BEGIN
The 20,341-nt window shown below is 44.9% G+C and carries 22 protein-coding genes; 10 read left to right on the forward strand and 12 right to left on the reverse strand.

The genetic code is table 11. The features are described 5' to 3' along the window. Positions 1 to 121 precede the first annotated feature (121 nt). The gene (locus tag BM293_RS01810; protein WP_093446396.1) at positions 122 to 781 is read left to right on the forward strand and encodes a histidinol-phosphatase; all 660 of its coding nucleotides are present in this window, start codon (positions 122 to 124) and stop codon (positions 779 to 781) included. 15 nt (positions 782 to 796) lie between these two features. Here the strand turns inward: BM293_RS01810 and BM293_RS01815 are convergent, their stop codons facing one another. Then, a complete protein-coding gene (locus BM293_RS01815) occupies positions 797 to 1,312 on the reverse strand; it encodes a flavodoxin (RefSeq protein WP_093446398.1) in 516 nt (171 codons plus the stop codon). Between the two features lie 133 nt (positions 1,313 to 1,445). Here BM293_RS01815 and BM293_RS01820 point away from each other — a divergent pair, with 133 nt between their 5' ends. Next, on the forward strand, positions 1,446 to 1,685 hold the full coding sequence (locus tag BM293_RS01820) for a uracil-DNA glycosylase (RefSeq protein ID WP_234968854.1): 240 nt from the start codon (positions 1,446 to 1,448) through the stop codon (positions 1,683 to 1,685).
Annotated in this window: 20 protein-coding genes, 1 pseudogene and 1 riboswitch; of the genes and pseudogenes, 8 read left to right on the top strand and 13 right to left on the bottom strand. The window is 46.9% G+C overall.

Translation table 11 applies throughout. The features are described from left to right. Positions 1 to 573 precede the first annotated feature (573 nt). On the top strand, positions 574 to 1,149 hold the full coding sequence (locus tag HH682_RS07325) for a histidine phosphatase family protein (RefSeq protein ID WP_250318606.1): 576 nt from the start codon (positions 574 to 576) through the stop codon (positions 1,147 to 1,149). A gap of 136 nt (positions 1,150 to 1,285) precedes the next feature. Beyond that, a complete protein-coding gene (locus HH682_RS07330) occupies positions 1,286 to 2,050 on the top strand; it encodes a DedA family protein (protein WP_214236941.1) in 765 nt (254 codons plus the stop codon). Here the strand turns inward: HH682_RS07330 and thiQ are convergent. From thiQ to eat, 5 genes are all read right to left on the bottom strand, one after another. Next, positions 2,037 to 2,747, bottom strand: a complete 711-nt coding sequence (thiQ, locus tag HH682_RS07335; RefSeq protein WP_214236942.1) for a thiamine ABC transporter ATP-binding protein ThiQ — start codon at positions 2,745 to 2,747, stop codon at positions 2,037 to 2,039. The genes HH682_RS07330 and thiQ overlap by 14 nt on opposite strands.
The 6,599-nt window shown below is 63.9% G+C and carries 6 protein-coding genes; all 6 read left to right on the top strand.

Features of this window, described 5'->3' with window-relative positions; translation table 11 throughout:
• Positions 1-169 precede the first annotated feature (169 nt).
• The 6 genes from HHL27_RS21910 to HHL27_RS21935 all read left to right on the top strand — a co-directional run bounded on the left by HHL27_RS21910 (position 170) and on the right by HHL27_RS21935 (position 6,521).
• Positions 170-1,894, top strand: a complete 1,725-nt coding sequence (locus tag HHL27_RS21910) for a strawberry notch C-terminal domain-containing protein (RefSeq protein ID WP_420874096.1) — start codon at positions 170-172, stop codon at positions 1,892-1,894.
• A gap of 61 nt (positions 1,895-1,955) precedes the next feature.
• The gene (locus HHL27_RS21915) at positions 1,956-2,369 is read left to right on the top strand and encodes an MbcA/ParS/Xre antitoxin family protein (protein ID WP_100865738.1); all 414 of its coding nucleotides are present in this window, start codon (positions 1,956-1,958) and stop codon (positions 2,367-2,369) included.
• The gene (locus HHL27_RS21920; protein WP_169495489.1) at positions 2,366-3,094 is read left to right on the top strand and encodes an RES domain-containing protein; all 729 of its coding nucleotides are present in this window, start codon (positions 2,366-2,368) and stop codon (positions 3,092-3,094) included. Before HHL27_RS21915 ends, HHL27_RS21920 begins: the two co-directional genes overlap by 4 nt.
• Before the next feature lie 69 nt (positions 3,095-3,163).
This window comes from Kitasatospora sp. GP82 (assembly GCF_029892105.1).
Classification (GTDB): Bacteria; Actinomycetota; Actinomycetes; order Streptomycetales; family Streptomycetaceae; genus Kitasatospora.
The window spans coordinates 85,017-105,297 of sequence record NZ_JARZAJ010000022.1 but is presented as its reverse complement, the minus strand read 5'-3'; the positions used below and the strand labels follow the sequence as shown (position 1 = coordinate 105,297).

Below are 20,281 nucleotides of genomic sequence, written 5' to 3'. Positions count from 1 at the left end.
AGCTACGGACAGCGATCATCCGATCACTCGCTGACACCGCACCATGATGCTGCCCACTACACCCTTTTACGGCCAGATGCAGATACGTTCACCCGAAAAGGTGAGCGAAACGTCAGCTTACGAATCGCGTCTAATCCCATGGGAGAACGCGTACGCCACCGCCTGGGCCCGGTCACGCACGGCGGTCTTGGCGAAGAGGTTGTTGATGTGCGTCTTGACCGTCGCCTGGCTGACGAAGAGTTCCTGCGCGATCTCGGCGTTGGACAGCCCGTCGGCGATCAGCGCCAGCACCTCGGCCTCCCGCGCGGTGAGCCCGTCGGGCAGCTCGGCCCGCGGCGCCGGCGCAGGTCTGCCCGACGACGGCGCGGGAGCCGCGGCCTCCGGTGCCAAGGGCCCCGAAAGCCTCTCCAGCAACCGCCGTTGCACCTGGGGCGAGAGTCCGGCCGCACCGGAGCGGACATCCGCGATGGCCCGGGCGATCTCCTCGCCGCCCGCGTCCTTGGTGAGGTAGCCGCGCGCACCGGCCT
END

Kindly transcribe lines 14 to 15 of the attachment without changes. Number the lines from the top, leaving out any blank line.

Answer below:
This window comes from Kitasatospora sp. GP82 (assembly GCF_029892105.1).
Classification (GTDB): Bacteria; Actinomycetota; Actinomycetes; order Streptomycetales; family Streptomycetaceae; genus Kitasatospora.